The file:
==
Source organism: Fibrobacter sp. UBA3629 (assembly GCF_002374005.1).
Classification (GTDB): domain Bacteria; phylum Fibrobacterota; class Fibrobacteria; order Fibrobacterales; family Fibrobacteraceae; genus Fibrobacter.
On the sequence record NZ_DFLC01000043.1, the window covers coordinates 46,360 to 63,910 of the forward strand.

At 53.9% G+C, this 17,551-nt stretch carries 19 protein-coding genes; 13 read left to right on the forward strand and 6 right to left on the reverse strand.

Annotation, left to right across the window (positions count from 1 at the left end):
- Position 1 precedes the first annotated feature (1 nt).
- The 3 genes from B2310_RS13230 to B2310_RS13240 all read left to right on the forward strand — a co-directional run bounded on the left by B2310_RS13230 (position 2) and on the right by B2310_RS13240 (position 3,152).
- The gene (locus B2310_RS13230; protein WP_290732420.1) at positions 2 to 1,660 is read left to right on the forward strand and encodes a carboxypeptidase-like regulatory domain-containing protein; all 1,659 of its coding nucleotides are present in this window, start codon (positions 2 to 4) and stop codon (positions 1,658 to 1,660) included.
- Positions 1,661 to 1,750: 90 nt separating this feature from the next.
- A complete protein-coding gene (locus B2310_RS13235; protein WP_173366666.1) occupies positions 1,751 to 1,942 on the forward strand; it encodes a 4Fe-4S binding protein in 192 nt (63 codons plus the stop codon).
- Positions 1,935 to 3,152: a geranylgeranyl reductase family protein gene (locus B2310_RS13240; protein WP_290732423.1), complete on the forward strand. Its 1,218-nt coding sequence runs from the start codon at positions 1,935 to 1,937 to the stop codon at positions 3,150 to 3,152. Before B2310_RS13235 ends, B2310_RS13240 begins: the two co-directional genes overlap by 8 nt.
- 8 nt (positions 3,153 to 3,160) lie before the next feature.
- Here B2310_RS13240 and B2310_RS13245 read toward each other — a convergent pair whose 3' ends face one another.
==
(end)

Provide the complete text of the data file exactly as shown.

Source organism: Fibrobacter sp. UBA3629 (assembly GCF_002374005.1).
Classification (GTDB): domain Bacteria; phylum Fibrobacterota; class Fibrobacteria; order Fibrobacterales; family Fibrobacteraceae; genus Fibrobacter.
On the sequence record NZ_DFLC01000043.1, the window covers coordinates 46,360 to 63,910 of the forward strand.

At 53.9% G+C, this 17,551-nt stretch carries 19 protein-coding genes; 13 read left to right on the forward strand and 6 right to left on the reverse strand.

Annotation, left to right across the window (positions count from 1 at the left end):
- Position 1 precedes the first annotated feature (1 nt).
- The 3 genes from B2310_RS13230 to B2310_RS13240 all read left to right on the forward strand — a co-directional run bounded on the left by B2310_RS13230 (position 2) and on the right by B2310_RS13240 (position 3,152).
- The gene (locus B2310_RS13230; protein WP_290732420.1) at positions 2 to 1,660 is read left to right on the forward strand and encodes a carboxypeptidase-like regulatory domain-containing protein; all 1,659 of its coding nucleotides are present in this window, start codon (positions 2 to 4) and stop codon (positions 1,658 to 1,660) included.
- Positions 1,661 to 1,750: 90 nt separating this feature from the next.
- A complete protein-coding gene (locus B2310_RS13235; protein WP_173366666.1) occupies positions 1,751 to 1,942 on the forward strand; it encodes a 4Fe-4S binding protein in 192 nt (63 codons plus the stop codon).
- Positions 1,935 to 3,152: a geranylgeranyl reductase family protein gene (locus B2310_RS13240; protein WP_290732423.1), complete on the forward strand. Its 1,218-nt coding sequence runs from the start codon at positions 1,935 to 1,937 to the stop codon at positions 3,150 to 3,152. Before B2310_RS13235 ends, B2310_RS13240 begins: the two co-directional genes overlap by 8 nt.
- 8 nt (positions 3,153 to 3,160) lie before the next feature.
- Here B2310_RS13240 and B2310_RS13245 read toward each other — a convergent pair whose 3' ends face one another.